How Diverticular Disease Is Diagnosed

Diverticular Disease Might Not Always Require a Diagnosis

In most cases, diverticular disease doesn't cause symptoms. Diverticulosis is the formation of diverticula, which are small, usually painless pouches that can develop in the colon. And diverticulitis, which is diverticular inflammation, can cause discomfort or pain. These conditions tend to occur after the age of 40.

When diverticular disease is asymptomatic, it is often discovered as an incidental finding, such as with a screening colonoscopy. Tests that might be done to evaluate symptoms of possible diverticular disease include a non-invasive abdominal computed computerized tomography (CT) scan or a colonoscopy, which is more invasive.

polyps removal
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Colonoscopy

A colonoscopy is a diagnostic test that is done to look inside the large intestine, which is also called the colon. Food that hasn’t been fully broken down in the small intestine is further processed in the colon before it is eliminated through the rectum and the anal canal.

Starting at the age of 45 years, it’s recommended that people who are at average risk for developing colon and rectal cancer have screening colonoscopies at regular intervals. This diagnostic procedure can identify diverticular disease. it can also identify a polyp, which may be a precursor to colon cancer. Polyps that are found during a colonoscopy are usually removed so they won't progress to becoming cancerous cells.

Preparing for the Test

During a colonoscopy, a colonoscope, which is a long tube with a light and a camera on the end, is inserted up through the anus. Some steps are taken for preparation in the days prior to a colonoscopy.

It’s important for the colon to be clear of any stool so that the healthcare provider completing the test can have an unobstructed look at the wall of the colon. This involves a colonoscopy preparation, or prep, and is usually considered the more challenging part of the entire procedure.

Colonoscopy prep includes:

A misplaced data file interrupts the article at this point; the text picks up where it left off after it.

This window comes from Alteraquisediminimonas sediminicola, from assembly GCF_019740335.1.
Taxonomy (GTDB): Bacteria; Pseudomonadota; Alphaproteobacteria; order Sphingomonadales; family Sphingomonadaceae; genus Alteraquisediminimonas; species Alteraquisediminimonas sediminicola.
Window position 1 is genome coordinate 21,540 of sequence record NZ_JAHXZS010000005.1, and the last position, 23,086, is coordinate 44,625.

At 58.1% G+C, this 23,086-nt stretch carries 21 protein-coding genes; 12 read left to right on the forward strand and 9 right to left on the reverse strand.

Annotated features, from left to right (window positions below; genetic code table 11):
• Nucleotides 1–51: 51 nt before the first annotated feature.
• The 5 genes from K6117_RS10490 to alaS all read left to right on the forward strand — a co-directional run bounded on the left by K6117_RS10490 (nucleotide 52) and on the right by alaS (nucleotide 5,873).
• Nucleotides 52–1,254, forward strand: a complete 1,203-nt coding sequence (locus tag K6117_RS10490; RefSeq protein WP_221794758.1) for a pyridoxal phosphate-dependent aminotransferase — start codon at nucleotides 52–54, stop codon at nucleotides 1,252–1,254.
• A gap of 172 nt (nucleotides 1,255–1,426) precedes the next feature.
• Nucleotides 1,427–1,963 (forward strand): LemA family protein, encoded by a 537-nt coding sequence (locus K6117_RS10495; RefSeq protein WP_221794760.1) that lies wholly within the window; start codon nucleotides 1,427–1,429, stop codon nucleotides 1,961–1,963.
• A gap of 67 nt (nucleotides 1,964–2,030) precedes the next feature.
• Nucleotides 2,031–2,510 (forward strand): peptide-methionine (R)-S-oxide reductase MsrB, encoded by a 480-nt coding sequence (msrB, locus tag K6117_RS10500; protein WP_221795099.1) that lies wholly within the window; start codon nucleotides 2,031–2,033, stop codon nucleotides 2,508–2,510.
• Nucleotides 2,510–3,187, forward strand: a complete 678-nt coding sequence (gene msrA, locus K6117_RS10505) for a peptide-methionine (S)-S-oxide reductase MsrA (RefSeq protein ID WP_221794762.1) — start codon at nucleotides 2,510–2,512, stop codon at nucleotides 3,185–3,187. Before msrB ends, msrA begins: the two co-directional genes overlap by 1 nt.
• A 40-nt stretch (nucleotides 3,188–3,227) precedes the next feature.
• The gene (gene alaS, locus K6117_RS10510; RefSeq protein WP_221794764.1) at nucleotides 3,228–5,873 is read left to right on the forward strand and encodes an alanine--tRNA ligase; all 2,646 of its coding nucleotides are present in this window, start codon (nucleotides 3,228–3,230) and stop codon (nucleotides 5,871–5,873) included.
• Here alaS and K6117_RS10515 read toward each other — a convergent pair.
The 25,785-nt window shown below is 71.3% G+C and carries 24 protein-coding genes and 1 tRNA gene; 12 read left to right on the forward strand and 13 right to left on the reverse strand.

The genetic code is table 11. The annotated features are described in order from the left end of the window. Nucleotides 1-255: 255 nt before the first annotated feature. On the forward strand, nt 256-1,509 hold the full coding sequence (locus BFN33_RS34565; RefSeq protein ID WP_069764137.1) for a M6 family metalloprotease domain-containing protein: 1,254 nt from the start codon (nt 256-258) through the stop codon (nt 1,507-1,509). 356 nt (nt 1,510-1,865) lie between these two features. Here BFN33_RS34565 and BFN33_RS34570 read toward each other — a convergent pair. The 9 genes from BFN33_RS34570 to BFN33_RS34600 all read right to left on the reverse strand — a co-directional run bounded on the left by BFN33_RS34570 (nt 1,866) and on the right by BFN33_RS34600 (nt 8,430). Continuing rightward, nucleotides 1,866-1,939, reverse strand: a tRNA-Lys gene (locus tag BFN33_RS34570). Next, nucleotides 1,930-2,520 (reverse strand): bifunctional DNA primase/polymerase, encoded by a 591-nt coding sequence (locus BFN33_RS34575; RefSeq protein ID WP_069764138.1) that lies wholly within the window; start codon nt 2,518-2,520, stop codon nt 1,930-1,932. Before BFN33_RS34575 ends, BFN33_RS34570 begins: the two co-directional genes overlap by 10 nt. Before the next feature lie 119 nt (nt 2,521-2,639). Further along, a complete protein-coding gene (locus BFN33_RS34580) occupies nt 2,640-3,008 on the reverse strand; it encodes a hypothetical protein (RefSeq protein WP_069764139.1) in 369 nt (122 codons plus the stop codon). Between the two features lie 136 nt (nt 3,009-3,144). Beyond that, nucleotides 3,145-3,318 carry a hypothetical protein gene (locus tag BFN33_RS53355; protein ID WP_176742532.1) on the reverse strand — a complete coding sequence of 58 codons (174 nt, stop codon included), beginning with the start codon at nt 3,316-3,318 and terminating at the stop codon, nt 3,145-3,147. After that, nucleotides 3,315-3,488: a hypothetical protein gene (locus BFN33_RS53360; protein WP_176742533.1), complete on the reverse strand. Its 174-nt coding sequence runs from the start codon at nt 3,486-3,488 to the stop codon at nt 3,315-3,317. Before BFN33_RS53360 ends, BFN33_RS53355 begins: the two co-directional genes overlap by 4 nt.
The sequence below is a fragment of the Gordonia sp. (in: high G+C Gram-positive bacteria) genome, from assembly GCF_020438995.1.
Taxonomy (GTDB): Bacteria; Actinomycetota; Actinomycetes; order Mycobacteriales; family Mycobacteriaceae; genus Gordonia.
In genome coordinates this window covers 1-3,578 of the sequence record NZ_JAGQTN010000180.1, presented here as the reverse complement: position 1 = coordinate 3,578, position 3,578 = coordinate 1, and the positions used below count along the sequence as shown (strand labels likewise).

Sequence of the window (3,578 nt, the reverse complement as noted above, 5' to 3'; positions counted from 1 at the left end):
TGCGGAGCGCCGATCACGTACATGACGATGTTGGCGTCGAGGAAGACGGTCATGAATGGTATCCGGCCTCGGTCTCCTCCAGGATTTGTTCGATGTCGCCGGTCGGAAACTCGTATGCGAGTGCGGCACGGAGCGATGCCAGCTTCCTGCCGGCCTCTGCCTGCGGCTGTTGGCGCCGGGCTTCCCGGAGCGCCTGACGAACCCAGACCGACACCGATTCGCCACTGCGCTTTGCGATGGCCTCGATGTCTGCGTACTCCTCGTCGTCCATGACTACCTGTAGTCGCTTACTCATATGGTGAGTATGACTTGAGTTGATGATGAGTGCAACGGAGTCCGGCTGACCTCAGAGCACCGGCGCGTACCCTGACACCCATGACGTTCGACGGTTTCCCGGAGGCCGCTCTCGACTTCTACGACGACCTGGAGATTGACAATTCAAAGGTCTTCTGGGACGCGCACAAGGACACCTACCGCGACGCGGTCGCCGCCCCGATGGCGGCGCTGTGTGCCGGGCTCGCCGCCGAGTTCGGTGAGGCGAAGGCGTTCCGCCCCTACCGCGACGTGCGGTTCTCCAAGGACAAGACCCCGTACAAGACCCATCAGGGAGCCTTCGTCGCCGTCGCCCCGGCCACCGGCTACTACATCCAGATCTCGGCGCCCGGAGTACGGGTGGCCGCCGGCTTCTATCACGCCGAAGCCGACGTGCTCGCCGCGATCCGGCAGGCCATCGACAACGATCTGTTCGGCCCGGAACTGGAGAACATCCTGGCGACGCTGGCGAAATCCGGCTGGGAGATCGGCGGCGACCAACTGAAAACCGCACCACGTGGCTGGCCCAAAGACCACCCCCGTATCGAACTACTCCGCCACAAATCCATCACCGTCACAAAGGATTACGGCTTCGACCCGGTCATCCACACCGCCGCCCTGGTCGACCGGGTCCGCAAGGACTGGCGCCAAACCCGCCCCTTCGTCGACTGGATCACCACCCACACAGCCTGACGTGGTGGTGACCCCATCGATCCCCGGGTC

• Strong laxatives that may be given in liquid or pill form, and sometimes in combination.
  • In some instances, an enema might also be used.
  • Fasting before the test is necessary. A diet of clear liquids is prescribed the afternoon before the test, and then nothing to eat or drink after midnight the night before the test.

You will have an IV line started prior to your colonoscopy. Your medical team will use this so you can receive fluids and sedating medications. When your procedure is complete, the sedatives will be stopped and you will wake up and be monitored for a short time.

It’s not safe for you to drive right after your test because of the sedatives, so a friend or family member will need to drive home. After resting and taking it easy for the rest of the day, most people can return to their regular schedule the next day.

Obtaining Results

You may need a follow-up appointment with your healthcare provider to talk about the results of your test. If any diverticula were found during your colonoscopy, your healthcare provider will discuss plans for treatment, which can include dietary or lifestyle changes.

If you've had a polyp removed or a biopsy taken during your colonoscopy, these tissues will be tested in the laboratory for signs of cancer.

Abdominal CT Scan

Diverticular disease may also be diagnosed with an abdominal CT scan. This test might be used to evaluate possible diverticular disease, especially if a colonoscopy is not recommended due to pain or bleeding.

An abdominal CT scan is a painless and non-invasive test that produces an image of the abdomen. You would need to fast for a few hours prior to the test to for better visualization of the colon.

What to Expect

The test will usually take about 30 minutes, depending on how many images are needed.

Contrast dye is used so that abdominal structures show up better on the final images. For an image of the colon, the dye will be given both as a drink and in an IV. The drink will be given prior to the start of the test.

Obtaining Results

After your CT scan, any necessary follow-up will be individualized based on the results of your test and your overall health. In some cases, the test is being done to assess diverticulitis and also to assess the possibility of other conditions that may be causing the symptoms. 

If there are diverticula found in the colon, but they’re causing no symptoms, you might not need treatment. If you have diverticultis, a treatment plan will be needed right away because of the acute nature of this condition.

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7 Sources
Verywell Health uses only high-quality sources, including peer-reviewed studies, to support the facts within our articles. Read our editorial process to learn more about how we fact-check and keep our content accurate, reliable, and trustworthy.
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Additional Reading
  • American Society of Colon and Rectal Surgeons. "Diverticular Disease." FASCRS.com 2018.
  • Harvard Men's Health Watch. "Diverticular disease of the colon.” Harvard Health Publishing. 5 Dec 2015.  
  • Tursi A, Papa A, Danese S. "Review article: the pathophysiology and medical management of diverticulosis and diverticular disease of the colon.&rdquo Aliment Pharmacol Ther. 2015;42:664-684. doi: 10.1111/apt.13322.